Most of the world’s major container shipping lines have announced that they will be pausing operations in the Red Sea and through the Suez Canal until safe passage for commercial vessels can be guaranteed.
This comes after several attacks in recent weeks by Houthi militants in the region.
Shipping lines are therefore re-routing ships sailing between Asia and the USA and Europe around the Cape of Good Hope in southern Africa. This is increasing both costs for shippers, as well as transit times for cargo.
We issued an initial advisory on this earlier this week. But the situation is fluid, and there have been some updates on how shipping lines are managing the situation, along with analysis by several industry experts on the implications of this challenge.
Why does this matter?
The Suez Canal and Red Sea are critical pathways for ocean freight. About 15 per cent of world shipping traffic, including roughly 30 per cent of global container trade, passes through the Suez Canal. When Evergreen’s Ever Given vessel became stuck in the canal in 2021, economists estimated that daily trade worth up to $10 billion came to a halt.
Insurance claims from that incident could eventually end up north of $2 billion, reinsurer SCOR estimates.
Evidently, ships unable to use this route – a shortcut linking the Arabian Sea to the Mediterranean and thus, key markets in the west and the east – will need to travel further, taking longer and costing more.
Given the intricacies of global trade, the disruption caused by an inability to utilize this route has a domino effect on just about everything – from the availability of consumer goods to the cost of fuel.
How long will this last?
Firstly, it remains unclear as to how long shipping lines will be required to divert their vessels – and therefore how long the impacts of this will be felt.
The USA announced this week that it was establishing a “naval coalition” to safeguard commerce in the Red Sea, with Britain, Bahrain, Canada, France, Italy, the Netherlands, Norway, Seychelles and Spain among nations involved.
The group, widely dubbed in media reports a “task force” called “Operation Prosperity Guardian”, will conduct joint patrols in the southern Red Sea and the adjacent Gulf of Aden.
But analysts have pointed out that this will take time to have an effect. Analysts at Xeneta have said that warships forming part of this taskforce will need time to determine the best ways to defend merchant ships, given the way in which Houthi militia are conducting attacks.
Inevitably this is going to increase transit times. The route between Asia and Europe around southern Africa is 40 per cent longer on average.
But there are two issues at play with transit times.
One is the re-routing of vessels already in the Red Sea. In this respect, The Loadstar is reporting that that impact on supply chains is “sizeable”, but “not mind-blowing”. It had been reported that approximately one million TEU (twenty-foot equivalent units) containers were stuck on ships off the coast of Yemen. But this has now been discredited.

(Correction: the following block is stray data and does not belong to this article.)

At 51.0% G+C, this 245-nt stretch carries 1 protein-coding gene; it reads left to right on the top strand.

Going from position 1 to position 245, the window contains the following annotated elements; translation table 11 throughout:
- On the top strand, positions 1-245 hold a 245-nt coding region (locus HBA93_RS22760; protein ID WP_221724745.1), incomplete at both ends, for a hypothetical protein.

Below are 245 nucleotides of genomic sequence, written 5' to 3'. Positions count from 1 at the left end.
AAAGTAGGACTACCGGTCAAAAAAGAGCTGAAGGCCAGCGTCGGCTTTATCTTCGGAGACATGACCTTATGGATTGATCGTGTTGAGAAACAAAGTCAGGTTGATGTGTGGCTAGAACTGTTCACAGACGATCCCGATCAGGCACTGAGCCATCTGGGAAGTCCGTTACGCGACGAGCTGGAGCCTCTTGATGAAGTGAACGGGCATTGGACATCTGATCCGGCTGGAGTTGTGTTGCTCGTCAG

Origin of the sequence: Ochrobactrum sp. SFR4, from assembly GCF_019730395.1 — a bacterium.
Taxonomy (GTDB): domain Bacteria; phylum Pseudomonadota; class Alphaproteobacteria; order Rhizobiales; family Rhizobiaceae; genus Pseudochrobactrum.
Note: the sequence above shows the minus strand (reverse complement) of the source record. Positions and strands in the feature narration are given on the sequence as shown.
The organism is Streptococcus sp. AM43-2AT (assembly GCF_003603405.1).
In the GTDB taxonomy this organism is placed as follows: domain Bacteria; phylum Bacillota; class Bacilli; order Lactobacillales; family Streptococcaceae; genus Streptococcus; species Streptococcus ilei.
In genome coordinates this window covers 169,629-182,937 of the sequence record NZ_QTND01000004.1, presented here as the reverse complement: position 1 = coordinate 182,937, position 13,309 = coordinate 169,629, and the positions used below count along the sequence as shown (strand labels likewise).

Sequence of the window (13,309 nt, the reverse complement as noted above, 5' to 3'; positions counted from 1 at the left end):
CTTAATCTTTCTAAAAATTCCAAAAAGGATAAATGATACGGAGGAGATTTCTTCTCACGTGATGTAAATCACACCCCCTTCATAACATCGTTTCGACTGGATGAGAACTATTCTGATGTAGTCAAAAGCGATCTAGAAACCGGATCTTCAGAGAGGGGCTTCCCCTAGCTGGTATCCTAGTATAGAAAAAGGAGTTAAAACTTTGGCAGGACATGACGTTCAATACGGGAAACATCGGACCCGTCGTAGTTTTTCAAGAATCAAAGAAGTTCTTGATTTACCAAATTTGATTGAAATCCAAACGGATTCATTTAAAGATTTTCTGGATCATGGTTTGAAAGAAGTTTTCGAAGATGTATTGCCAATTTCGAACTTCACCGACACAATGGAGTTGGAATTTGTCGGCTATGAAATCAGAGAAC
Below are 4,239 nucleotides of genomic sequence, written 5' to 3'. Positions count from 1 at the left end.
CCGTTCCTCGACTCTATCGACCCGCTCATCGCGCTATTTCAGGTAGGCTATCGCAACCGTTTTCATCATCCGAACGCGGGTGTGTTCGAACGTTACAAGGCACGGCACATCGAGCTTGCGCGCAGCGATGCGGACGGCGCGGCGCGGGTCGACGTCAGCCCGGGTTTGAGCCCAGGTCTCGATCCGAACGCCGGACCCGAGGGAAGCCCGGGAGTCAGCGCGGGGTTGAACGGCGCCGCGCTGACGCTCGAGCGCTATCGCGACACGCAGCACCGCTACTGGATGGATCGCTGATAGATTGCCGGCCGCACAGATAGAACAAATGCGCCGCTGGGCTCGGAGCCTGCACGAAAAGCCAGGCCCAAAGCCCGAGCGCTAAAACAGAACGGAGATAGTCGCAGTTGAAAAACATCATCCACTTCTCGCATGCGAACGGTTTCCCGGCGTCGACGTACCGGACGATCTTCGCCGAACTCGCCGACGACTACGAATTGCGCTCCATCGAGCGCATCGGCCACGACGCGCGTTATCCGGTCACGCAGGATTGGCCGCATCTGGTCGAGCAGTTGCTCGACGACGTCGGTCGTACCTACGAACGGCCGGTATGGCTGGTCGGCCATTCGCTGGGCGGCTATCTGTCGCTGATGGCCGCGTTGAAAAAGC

The second is the re-routing of vessels that are on paths that ordinarily transit the Suez Canal.
Flexport has estimated that re-routing via the Cape of Good Hope will prolong transit times by 7-10 days, but that depends on where the vessel is when the re-routing decision has been made. Depending on the vessel’s location, some may experience an even longer delay of 2-4 weeks if they’ve had to detour from the Red Sea.
Data published by Portcast and reported by The Loadstar is showing that rerouting via Africa would add seven days to South Asia-US sailings and 10 days to Asia-Europe sailings.
One of the other impacts of this crisis on the supply chain is the displacement of empty shipping containers, which could cause additional disruption.
The Loadstar has reported that congestion at ports – as a result of changes to vessel schedules – is likely. Furthermore, empty containers may end up in the wrong places. This could be exacerbated by the Chinese New Year.
The impact of this will become more pronounced in January and we will convey this to customers should it be an issue affecting them directly.
The cost implications
More generally, however, increased transit distance, shortages of equipment and congestion in ports, all means costs are going to rise.
MSC has already issued an Emergency Operation Surcharge which become effective next month. It says: “To maintain our continued level of service, from 20 January 2024 we will implement an Emergency Operation Surcharge (EOS) of 1200 USD / 20’, 1500 USD / 40’ and 2000 USD for reefer units applicable for all containers to cover additional costs.”
CMA CGM and Hapag Lloyd have also announced surcharges. So far these cost increases are well below pandemic peaks.
What can you do?
Some of the general advice being offered by leading analysts at the moment includes:
- Booking cargo to vessels up to four to six weeks in advance of planned departure, to secure a container and spot on a vessel.
- Bake additional lead time into plans as far as possible.
- Budget for increased transport costs.
- Explore alternative routings, modes and services.
Talk to us! Contact your corporate mobility team, move manager or mobility advisor, and we can work through the challenges together.